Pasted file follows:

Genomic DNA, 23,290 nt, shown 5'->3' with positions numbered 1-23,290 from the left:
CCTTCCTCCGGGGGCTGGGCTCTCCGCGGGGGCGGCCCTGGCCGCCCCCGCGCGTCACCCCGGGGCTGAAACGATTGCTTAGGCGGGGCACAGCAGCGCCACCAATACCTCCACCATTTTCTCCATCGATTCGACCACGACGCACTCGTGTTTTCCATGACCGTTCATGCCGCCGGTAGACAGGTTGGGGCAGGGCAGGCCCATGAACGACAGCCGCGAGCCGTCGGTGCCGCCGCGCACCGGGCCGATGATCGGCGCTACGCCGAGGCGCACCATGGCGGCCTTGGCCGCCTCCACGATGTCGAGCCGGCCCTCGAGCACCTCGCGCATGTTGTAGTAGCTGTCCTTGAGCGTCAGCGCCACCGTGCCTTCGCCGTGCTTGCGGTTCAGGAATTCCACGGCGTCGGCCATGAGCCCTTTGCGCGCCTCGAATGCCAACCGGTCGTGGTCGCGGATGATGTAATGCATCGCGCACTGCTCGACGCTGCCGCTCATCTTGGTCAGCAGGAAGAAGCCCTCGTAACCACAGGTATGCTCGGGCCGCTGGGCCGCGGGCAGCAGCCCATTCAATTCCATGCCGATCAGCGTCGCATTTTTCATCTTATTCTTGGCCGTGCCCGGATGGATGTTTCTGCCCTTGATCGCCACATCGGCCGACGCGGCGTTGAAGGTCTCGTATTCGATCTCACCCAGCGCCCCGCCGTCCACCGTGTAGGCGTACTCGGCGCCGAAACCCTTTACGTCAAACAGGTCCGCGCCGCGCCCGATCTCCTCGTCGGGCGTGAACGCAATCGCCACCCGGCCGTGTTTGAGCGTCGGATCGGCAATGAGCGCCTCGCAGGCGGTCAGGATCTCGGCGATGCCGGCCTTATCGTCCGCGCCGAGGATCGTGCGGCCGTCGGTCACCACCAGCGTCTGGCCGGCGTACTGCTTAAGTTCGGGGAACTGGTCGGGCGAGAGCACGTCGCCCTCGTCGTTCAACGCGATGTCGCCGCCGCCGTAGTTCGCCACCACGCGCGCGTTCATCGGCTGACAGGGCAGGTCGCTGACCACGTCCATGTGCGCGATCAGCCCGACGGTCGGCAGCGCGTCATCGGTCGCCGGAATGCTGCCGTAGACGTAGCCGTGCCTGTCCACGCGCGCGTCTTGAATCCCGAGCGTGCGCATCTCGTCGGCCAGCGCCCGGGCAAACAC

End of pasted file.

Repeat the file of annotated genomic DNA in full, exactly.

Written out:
Genomic DNA, 23,290 nt, shown 5'->3' with positions numbered 1-23,290 from the left:
CCTTCCTCCGGGGGCTGGGCTCTCCGCGGGGGCGGCCCTGGCCGCCCCCGCGCGTCACCCCGGGGCTGAAACGATTGCTTAGGCGGGGCACAGCAGCGCCACCAATACCTCCACCATTTTCTCCATCGATTCGACCACGACGCACTCGTGTTTTCCATGACCGTTCATGCCGCCGGTAGACAGGTTGGGGCAGGGCAGGCCCATGAACGACAGCCGCGAGCCGTCGGTGCCGCCGCGCACCGGGCCGATGATCGGCGCTACGCCGAGGCGCACCATGGCGGCCTTGGCCGCCTCCACGATGTCGAGCCGGCCCTCGAGCACCTCGCGCATGTTGTAGTAGCTGTCCTTGAGCGTCAGCGCCACCGTGCCTTCGCCGTGCTTGCGGTTCAGGAATTCCACGGCGTCGGCCATGAGCCCTTTGCGCGCCTCGAATGCCAACCGGTCGTGGTCGCGGATGATGTAATGCATCGCGCACTGCTCGACGCTGCCGCTCATCTTGGTCAGCAGGAAGAAGCCCTCGTAACCACAGGTATGCTCGGGCCGCTGGGCCGCGGGCAGCAGCCCATTCAATTCCATGCCGATCAGCGTCGCATTTTTCATCTTATTCTTGGCCGTGCCCGGATGGATGTTTCTGCCCTTGATCGCCACATCGGCCGACGCGGCGTTGAAGGTCTCGTATTCGATCTCACCCAGCGCCCCGCCGTCCACCGTGTAGGCGTACTCGGCGCCGAAACCCTTTACGTCAAACAGGTCCGCGCCGCGCCCGATCTCCTCGTCGGGCGTGAACGCAATCGCCACCCGGCCGTGTTTGAGCGTCGGATCGGCAATGAGCGCCTCGCAGGCGGTCAGGATCTCGGCGATGCCGGCCTTATCGTCCGCGCCGAGGATCGTGCGGCCGTCGGTCACCACCAGCGTCTGGCCGGCGTACTGCTTAAGTTCGGGGAACTGGTCGGGCGAGAGCACGTCGCCCTCGTCGTTCAACGCGATGTCGCCGCCGCCGTAGTTCGCCACCACGCGCGCGTTCATCGGCTGACAGGGCAGGTCGCTGACCACGTCCATGTGCGCGATCAGCCCGACGGTCGGCAGCGCGTCATCGGTCGCCGGAATGCTGCCGTAGACGTAGCCGTGCCTGTCCACGCGCGCGTCTTGAATCCCGAGCGTGCGCATCTCGTCGGCCAGCGCCCGGGCAAACAC